Correction: A previous version of this story incorrectly identified two buildings in the portfolio and the status of the deal.

  • john

    Wow, this is going to give Town many rental, however at no fee or lower rents.

    • Marc

      It will give them listings but I feel they will be rented at full fees and as high a rent as possible. They’ll have the exclusive. In the past Caiola rented a great deal of their units “in house” and tenants didn’t pay a fee.

  • Coco Chanel

    Amazing deal. I am sure Kushner Cos. would’ve liked to jump on this if they knew about it. Long live the Dark Sitt.

  • NYguyNick

    A bit concerned as to what that means for current B&L residents. Good or bad? Will rents raise dramatically?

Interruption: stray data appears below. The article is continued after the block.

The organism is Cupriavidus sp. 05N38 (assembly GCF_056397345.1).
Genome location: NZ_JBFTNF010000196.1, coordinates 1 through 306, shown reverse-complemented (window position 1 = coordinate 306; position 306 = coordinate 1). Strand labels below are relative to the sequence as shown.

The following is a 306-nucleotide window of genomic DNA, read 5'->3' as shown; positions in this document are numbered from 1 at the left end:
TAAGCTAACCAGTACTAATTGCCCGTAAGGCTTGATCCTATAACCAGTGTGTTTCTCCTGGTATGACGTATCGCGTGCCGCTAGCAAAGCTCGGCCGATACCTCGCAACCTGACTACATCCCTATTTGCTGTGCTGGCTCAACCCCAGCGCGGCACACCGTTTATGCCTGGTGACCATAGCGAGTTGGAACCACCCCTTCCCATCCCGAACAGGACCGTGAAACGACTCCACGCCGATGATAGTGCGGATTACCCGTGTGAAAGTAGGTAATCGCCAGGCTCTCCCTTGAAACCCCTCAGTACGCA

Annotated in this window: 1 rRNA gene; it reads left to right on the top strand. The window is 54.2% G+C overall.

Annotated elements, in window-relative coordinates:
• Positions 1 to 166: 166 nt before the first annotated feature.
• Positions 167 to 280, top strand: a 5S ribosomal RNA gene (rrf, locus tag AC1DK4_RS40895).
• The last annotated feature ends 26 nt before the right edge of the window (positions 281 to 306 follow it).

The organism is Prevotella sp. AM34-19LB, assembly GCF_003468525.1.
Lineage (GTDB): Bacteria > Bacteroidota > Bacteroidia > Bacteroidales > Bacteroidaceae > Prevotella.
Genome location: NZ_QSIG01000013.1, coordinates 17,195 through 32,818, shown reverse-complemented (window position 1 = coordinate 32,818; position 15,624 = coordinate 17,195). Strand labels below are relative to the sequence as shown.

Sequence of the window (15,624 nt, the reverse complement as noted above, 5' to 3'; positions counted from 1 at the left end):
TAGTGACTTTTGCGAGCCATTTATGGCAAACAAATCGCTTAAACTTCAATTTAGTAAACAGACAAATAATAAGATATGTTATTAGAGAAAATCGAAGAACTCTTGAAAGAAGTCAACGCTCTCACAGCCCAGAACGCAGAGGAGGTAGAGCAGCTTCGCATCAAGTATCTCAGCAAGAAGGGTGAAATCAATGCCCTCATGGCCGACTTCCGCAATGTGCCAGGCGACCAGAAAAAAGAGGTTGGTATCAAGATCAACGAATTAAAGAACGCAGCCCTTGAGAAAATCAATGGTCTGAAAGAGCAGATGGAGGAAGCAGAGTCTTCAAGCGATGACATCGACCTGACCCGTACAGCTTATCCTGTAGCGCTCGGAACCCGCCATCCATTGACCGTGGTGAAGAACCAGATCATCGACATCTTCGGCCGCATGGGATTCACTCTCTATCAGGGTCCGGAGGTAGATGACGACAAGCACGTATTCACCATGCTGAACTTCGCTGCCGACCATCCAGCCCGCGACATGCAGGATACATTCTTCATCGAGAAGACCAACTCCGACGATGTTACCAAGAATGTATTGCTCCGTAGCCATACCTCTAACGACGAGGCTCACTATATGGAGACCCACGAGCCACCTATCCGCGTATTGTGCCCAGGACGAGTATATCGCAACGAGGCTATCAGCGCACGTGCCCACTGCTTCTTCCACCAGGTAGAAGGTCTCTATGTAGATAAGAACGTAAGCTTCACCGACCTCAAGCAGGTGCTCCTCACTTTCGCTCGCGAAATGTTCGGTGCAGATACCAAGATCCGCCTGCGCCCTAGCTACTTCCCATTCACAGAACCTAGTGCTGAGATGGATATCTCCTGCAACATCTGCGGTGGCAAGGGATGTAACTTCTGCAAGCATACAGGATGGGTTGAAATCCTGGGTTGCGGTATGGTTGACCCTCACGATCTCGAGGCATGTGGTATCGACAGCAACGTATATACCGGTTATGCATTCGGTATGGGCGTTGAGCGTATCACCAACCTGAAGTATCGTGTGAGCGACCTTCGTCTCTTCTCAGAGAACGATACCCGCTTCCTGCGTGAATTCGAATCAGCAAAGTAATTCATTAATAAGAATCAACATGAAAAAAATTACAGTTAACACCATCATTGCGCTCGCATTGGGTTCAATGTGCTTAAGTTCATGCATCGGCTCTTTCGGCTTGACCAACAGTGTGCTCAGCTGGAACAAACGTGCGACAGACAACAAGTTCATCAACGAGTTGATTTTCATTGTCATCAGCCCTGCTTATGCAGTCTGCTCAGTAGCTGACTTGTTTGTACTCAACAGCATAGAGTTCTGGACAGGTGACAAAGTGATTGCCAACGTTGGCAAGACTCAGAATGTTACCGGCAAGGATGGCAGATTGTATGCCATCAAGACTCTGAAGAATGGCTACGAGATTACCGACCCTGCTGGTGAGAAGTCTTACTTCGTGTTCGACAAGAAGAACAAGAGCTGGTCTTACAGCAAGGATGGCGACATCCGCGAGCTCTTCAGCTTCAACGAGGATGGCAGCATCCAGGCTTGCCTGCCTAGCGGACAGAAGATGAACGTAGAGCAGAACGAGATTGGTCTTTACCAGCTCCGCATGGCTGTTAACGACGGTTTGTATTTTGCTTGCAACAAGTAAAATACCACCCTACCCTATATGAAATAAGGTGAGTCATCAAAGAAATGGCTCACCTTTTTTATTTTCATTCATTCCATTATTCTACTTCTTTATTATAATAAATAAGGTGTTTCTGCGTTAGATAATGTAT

• Marc

      Depends on current rents. In the past rents were aggressive and apartments are small making it tough to share but Mr. Caiola’s dead a while now and perhaps rents didn’t move enough lately and gives Sitt some upside?

      • REtoday

        850sf 1 beds, not luxury but a step down and nice. $3100 a month. Probably room to move.

        • NYguyNick

          No way. Over priced units as is. I used to live in the building and they are a dump.

          • Upside

            I am a former tenant in a few of their buildings. There is room in most of their units to increase the rents drastically. Many units are large with below market finishes. With renovated kitchens and bathrooms and new floors where needed their is future value. One of my apartments was a large 1 Bedroom loft that easily converted to 3 and had 16 foot ceilings and a large kitchen. We paid $1,200 to put the ‘T’ wall up and paid $2,250 in MIDTOWN SOUTH. Pretty sure it could rent for north of $4,500/mo. If that is not upside I don’t know what is.